Two months later on December 23, 1953, Nehru made a statement in the Lok Sabha announcing the appointment of a States Reorganisation Commission to examine “objectively and dispassionately the question of the reorganisation of the States of the Indian Union so that the welfare of each constituent unit as well as the nation as a whole is promoted”. Members of the commission – Justice S Fazl Ali, HN Kunzru and KM Panikkar – were selected by Nehru personally and received detailed letters of invitation from him to serve on it. There was minor flutter when Fazl Ali in his letter of acceptance referred to the proposed body as “the Boundary Commission”. Nehru promptly corrected him and reminded him that he was accepting “the Chairmanship of the Commission on the reorganisation of states”.

The States Reorganisation Commission submitted its report on September 30, 1955. It pleased nobody and led to agitations in large parts of the country. Three of its recommendations were particularly controversial. First, the proposal to create a bilingual Bombay state; second, the proposal to continue with the separate state of Hyderabad; and third, the proposal to continue with Punjab as a bilingual state. I will deal with each of these in some detail.

The States Reorganisation Commission recommended the creation of a new bilingual state of Bombay comprising of today’s Maharashtra and Gujarat and also the creation of a separate state of Vidarbha. Both Nehru and Deshmukh supported the idea of a composite, bilingual state. Many Congress leaders of Maharashtra, however, opposed this recommendation vociferously and in deference to their demands, two months later the Congress Working Committee rejected the States Reorganisation Commission’s recommendation and suggested to the government that three states be created – first, Maharashtra that included Vidarbha, second Gujarat and third Bombay which would be centrally-administered with provision for a review after a period of five years.

On January 22, 1956, Deshmukh resigned as a protest against the Congress Working Committee resolution and its acceptance by the government, although the evidence suggests that he was party to the Cabinet’s decision. Deshmukh told Nehru that since he was not a Congressman, he was not bound by the mandate of the Congress Working Committee and that resignation was the only constitutional way open to him “of not being a party to a wrong and unjust decision”. Deshmukh was certainly not a Congressman in the strict sense of the term but had been elected as a Congress MP from Kolaba in Maharashtra. Very soon, Nehru persuaded him to withdraw his resignation assuring him that further consultations would take place. Deshmukh was particularly peeved with the attitude of the-then chief minister of Bombay and in a letter to Nehru on April 16, 1956 accused Morarji Desai of “overbearing and inequitable conduct of the present Bombay state during the past five years”. The very same day, Nehru wrote back and his reply is worth quoting:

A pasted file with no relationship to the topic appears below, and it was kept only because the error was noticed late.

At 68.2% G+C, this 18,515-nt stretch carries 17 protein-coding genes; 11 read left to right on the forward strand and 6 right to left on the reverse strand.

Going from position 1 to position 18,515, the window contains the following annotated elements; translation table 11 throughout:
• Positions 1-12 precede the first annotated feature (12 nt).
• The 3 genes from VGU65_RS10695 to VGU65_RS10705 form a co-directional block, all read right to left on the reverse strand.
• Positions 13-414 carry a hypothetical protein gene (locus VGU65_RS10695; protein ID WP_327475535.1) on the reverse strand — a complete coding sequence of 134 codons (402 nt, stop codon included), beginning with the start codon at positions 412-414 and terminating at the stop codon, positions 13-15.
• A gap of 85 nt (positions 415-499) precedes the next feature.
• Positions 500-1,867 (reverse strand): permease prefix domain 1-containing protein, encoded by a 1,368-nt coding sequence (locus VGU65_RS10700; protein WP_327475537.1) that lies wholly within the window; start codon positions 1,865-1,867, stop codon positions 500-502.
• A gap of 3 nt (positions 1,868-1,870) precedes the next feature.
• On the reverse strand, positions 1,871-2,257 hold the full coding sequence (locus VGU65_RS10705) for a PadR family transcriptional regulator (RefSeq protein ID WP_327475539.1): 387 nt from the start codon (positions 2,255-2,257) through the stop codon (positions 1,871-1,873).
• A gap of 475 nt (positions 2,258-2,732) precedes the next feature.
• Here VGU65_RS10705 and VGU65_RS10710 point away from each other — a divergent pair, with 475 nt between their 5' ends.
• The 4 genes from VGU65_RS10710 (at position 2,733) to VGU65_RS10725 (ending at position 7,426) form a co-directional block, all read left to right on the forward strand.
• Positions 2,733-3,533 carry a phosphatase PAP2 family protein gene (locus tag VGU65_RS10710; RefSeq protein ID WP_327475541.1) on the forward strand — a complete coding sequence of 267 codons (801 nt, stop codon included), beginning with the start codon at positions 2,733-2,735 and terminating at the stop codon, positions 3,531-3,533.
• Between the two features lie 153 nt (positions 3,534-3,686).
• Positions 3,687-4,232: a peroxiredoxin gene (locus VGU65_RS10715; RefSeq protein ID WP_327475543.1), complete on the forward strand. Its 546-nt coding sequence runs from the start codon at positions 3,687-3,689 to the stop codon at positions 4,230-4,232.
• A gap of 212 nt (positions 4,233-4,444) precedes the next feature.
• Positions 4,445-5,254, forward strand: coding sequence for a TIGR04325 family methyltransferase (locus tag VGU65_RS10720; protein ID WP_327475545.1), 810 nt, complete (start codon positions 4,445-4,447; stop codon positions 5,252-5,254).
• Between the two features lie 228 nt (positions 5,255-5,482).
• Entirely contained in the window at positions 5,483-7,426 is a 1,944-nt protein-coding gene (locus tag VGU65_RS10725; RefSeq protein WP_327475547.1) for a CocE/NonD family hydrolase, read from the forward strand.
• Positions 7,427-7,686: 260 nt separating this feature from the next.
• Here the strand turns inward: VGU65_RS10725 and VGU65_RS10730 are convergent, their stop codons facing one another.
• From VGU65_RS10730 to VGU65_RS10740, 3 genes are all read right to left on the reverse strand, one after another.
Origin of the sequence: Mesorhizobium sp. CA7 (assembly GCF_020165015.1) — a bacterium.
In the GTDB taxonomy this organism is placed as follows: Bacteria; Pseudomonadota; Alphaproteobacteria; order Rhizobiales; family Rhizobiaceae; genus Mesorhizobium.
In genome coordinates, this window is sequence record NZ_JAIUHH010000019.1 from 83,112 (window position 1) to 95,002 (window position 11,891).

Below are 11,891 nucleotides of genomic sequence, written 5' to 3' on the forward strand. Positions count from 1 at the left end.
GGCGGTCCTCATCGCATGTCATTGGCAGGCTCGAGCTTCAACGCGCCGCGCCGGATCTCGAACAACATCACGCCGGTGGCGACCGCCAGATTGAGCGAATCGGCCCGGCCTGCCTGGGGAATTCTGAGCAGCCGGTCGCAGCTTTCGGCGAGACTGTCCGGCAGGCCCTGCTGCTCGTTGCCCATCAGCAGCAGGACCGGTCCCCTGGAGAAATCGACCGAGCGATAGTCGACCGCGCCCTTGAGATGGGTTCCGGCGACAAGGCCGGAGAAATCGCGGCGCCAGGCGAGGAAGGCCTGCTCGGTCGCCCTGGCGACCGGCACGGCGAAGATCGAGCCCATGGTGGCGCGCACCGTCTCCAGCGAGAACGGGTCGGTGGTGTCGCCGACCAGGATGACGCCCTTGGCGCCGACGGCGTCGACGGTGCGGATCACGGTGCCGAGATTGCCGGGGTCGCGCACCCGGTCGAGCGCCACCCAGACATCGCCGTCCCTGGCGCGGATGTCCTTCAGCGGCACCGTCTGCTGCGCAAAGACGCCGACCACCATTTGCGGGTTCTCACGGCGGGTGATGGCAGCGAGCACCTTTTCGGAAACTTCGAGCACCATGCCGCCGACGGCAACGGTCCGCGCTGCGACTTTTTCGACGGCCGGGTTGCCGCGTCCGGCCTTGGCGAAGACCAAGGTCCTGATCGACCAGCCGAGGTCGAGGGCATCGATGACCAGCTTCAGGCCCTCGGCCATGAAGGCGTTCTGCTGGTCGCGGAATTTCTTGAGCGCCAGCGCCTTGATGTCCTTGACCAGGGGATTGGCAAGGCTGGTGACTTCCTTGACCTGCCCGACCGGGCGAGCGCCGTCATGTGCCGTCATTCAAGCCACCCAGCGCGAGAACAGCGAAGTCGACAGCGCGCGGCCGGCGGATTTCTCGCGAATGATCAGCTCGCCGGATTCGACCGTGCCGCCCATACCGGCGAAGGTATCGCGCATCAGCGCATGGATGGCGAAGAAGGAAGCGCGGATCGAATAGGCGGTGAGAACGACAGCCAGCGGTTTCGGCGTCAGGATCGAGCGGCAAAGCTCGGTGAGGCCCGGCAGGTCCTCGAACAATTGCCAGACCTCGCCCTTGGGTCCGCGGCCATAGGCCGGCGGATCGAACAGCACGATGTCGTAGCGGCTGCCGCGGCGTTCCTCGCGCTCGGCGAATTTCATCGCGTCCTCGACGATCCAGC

Your reference to Morarji Desai distressed me. It is not necessary to agree with a person in everything in order to recognise the person’s worth. I do not agree with some of the views of Morarji Desai. But in my larger acquaintance in India I know of very few persons whom I respect so much for their rectitude, ability, efficiency and fairness as Morarji Desai.

On April 18, 1956 the States Reorganisation Bill was introduced in the Lok Sabha and it was immediately referred to a Select Committee chaired by the home minister himself. Two days later Deshmukh once again sent in his resignation to Nehru since the Bill had not made changes regarding the status of Bombay city along the lines being demanded by him. The very same day Nehru replied and once again talked Deshmukh out of resigning asking him wait till the report of the Select Committee was submitted.

Finally, Deshmukh quit on July 24, 1956 and made a statement in the Lok Sabha the next day targeting Nehru for his stand on Bombay city. In the course of his reply, Nehru replied:

It is with deep regret that I have listened to the statement made by my honourable friend and my colleague in government till yesterday. I regret having to part company in the work of government from a valuable colleague. …..I am reluctant to enter into a controversy, which to some extent has a personal character. Since we are ending our close association as members of government, I should like this parting to be with goodwill.

Sadly, while Nehru and [Home Minister Govind Ballabh] Pant went out of their way to be gracious to him, Deshmukh did not........